There are about 5,200 miles separating Fukushima, Japan — site of last year’s massive meltdown at the Daiichi nuclear power plant — and Avila Beach, California, home of the Diablo Canyon nuclear power plant, but for Chieko Shiina, a prematurely retired organic farmer from Fukushima turned anti-nuke activist, the message remains the same. “Please learn from our experience,” she told a small gathering clustered in an airless room Tuesday afternoon. “Stop the nuclear power plants right now.”
Shiina, who spoke through as many as four interpreters, is attempting to raise money to open an independent medical clinic, she explained, so the doctors won’t insist so adamantly there’s no connection between the symptoms they witness and the massive quantities of radiation released last year. In fact, she said, they won’t even talk about it. “To talk about radioactive stuff,” she said, “is taboo.” Nurses, she said, will shush patients who suggest there might be a connection. And a high-ranking government medical official, she said, was dispatched to Fukushima in the wake of the disaster to affirmatively dispel concerns about radiation exposure. “The doctor tells them there’s no relationship with radiation at all,” Shiina said. “He said, ‘If you keep laughing, you’re not going to get sick.’”
The clinic Shiina has in mind is modeled on community clinics that popped up in Hiroshima after the United States dropped an atom bomb on that city in 1945. “People don’t have a place to go to take their worries,” she said, “not a place where the doctor hides all the information.” To date, she said, she’s raised $200,000 and has commitments from seven doctors to staff it. Her goal is $3 million.
While it remains too soon to determine the health impacts of the Fukushima disaster, Shiina said it’s common to see people with persistent coughs, bloody noses, dark circles under their eyes, chronic headaches, and lumps on their thyroid glands. Because the soil remains contaminated, Shiina said she was forced to move, giving up her farming operation as well as the inn she ran. But she has daughters and grandchildren who could not leave. There have been 30,000 children evacuated, she reported, but another 300,000 still remain. Although children are more susceptible to radiation’s effects, she said, government health officials responded early to the crisis by increasing acceptable exposure levels by 20 times.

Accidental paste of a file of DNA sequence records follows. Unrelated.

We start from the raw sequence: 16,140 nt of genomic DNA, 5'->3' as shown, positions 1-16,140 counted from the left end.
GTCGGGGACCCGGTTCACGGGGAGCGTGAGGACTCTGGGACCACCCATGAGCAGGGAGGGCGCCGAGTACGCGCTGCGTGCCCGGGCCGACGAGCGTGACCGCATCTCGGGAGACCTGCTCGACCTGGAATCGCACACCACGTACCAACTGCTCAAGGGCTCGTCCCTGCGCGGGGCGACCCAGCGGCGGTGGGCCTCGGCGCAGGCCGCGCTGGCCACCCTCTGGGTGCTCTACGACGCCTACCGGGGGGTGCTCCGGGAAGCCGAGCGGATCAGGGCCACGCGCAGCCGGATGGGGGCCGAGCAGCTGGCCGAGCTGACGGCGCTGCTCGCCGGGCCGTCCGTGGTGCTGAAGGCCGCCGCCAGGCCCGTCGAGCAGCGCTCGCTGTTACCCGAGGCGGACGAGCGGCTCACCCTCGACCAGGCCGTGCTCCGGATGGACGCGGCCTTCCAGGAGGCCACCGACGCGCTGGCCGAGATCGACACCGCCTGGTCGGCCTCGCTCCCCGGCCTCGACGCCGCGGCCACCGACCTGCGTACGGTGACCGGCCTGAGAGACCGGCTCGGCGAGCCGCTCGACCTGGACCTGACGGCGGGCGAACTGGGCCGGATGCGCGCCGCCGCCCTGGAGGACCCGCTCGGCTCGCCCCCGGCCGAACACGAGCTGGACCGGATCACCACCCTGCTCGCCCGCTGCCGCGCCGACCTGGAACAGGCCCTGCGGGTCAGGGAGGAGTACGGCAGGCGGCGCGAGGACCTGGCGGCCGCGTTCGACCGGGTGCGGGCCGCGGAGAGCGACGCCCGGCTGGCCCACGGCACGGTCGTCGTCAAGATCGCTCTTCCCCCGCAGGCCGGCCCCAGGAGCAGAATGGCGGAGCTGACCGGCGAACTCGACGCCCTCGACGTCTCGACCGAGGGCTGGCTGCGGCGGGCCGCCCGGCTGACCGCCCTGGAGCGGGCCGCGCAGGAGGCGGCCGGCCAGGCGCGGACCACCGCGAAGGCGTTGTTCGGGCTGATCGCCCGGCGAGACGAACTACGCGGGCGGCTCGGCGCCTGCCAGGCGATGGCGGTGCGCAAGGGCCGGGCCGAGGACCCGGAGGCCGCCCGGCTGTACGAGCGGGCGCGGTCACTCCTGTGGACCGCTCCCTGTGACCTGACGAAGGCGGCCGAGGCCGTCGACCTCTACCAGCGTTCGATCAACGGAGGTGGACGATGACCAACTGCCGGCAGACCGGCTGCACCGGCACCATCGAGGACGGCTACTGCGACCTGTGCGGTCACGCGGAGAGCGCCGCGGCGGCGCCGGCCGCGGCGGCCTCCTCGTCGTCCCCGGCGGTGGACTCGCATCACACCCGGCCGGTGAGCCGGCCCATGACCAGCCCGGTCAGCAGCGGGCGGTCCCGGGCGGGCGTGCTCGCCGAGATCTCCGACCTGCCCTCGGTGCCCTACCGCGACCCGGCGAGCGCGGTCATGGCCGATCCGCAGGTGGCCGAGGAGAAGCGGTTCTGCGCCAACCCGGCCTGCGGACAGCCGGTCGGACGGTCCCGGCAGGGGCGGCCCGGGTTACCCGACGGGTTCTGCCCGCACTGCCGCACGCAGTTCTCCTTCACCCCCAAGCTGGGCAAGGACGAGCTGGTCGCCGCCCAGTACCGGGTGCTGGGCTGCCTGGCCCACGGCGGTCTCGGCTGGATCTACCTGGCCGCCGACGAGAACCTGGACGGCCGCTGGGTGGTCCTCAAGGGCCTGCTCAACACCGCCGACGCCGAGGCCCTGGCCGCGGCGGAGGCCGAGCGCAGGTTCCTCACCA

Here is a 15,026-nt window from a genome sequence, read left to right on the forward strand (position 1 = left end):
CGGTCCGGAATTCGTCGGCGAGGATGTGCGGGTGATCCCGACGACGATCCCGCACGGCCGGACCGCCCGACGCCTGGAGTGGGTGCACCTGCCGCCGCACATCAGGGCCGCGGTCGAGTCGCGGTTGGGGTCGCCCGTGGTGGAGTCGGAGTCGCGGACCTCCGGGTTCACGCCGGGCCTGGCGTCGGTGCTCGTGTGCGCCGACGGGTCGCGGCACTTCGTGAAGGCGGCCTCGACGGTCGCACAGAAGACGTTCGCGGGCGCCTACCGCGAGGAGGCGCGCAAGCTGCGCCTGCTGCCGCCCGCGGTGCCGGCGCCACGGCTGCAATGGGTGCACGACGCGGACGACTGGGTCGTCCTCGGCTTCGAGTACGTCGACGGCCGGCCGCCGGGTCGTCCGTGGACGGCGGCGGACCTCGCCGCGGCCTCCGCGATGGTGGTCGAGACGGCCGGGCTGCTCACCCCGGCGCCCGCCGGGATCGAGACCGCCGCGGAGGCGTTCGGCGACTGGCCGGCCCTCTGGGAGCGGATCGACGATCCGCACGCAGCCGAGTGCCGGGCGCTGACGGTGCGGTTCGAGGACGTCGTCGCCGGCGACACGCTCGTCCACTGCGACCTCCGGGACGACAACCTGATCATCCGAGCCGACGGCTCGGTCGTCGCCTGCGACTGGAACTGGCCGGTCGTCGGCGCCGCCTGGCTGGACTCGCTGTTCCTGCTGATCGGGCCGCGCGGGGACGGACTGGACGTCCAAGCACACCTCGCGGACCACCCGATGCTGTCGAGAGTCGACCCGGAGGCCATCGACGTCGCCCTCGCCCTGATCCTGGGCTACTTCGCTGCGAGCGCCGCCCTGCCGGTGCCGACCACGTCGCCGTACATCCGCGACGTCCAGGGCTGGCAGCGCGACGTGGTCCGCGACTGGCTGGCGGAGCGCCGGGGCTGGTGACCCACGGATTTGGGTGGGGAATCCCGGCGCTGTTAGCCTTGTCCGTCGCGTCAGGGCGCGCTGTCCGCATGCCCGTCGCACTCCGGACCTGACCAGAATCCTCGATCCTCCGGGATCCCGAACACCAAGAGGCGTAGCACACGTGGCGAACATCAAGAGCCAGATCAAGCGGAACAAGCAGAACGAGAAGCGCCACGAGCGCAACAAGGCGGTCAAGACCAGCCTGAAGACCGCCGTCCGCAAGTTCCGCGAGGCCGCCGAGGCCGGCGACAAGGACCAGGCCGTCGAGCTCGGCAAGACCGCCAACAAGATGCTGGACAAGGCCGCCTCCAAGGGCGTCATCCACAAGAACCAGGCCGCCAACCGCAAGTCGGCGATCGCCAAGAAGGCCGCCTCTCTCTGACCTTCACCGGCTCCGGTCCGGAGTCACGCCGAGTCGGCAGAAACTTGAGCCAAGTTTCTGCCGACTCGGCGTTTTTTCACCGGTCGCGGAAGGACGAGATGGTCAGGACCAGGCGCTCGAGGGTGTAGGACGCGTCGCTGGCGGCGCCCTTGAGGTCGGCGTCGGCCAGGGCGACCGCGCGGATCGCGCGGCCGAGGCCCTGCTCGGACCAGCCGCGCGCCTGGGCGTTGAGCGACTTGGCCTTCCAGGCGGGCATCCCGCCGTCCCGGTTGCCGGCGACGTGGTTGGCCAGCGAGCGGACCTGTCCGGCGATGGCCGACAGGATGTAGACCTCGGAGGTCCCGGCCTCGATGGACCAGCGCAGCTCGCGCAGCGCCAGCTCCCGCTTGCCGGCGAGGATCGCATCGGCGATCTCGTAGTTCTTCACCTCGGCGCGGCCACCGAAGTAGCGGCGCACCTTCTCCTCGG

“The nuclear power plant is like an apartment without toilets,” she said. “Radioactive waste — no place to go with it.” It was that accumulated waste — stored in vast industrial cooling ponds — that caught fire three days after the massive earthquake and accompanying tsunami hit the Daiichi plant with a lethal one-two punch. It was that fire that made Fukushima the worst nuclear disaster since the Chernobyl meltdown of 1986. A recent report commissioned by the Japanese Parliament concluded that “ignorance and arrogance” caused the disaster, not violent acts of nature.
The report found that government oversight of the nuclear power industry was toothless and cozy. It also concluded that the earthquake itself — and not the tsunami it unleashed — may have damaged the plant’s protective infrastructure, the first of four major investigations to make that finding. If borne out, this conclusion would likely raise the design-safety threshold required of all Japanese nuclear power plants — which typically supply one-third of that nation’s energy needs — requiring retrofits estimated in the billions of dollars.
Since last year’s March 11 catastrophe all nuclear power plants have been shut down to ensure their safety. But with the summer’s hot season fast approaching, one of Japan’s nuclear power plants was just refired and is now operating at full throttle. In anticipation, Shiina said, antinuclear protesters began assembling outside the house of Japan’s prime minister. First, she said, there were a few hundred, then a few thousand. But by June 29, she stated, there were 200,000 — the most anywhere since 1960 — and another 1,500 stationed in front of the nuclear power plant itself. (Such crowds notwithstanding, voters in one Japanese prefecture voted two-to-one to reelect an adamantly pro-nuke governor, indicating that the political debate over one of Japan’s energy mainstays is far from resolved.)
Shiina was on her way to San Luis Obispo to speak before a crowd of longtime critics of Diablo Canyon, a nuclear power plant dogged by recurring questions of seismic impregnability. Such issues are currently the focus of high-tech tests, but the plant is currently operating at full bore. The same cannot be said of California’s other nuclear power installation at San Onofre, shut down since last winter because of serious corrosion afflicting hundreds of its steam pipes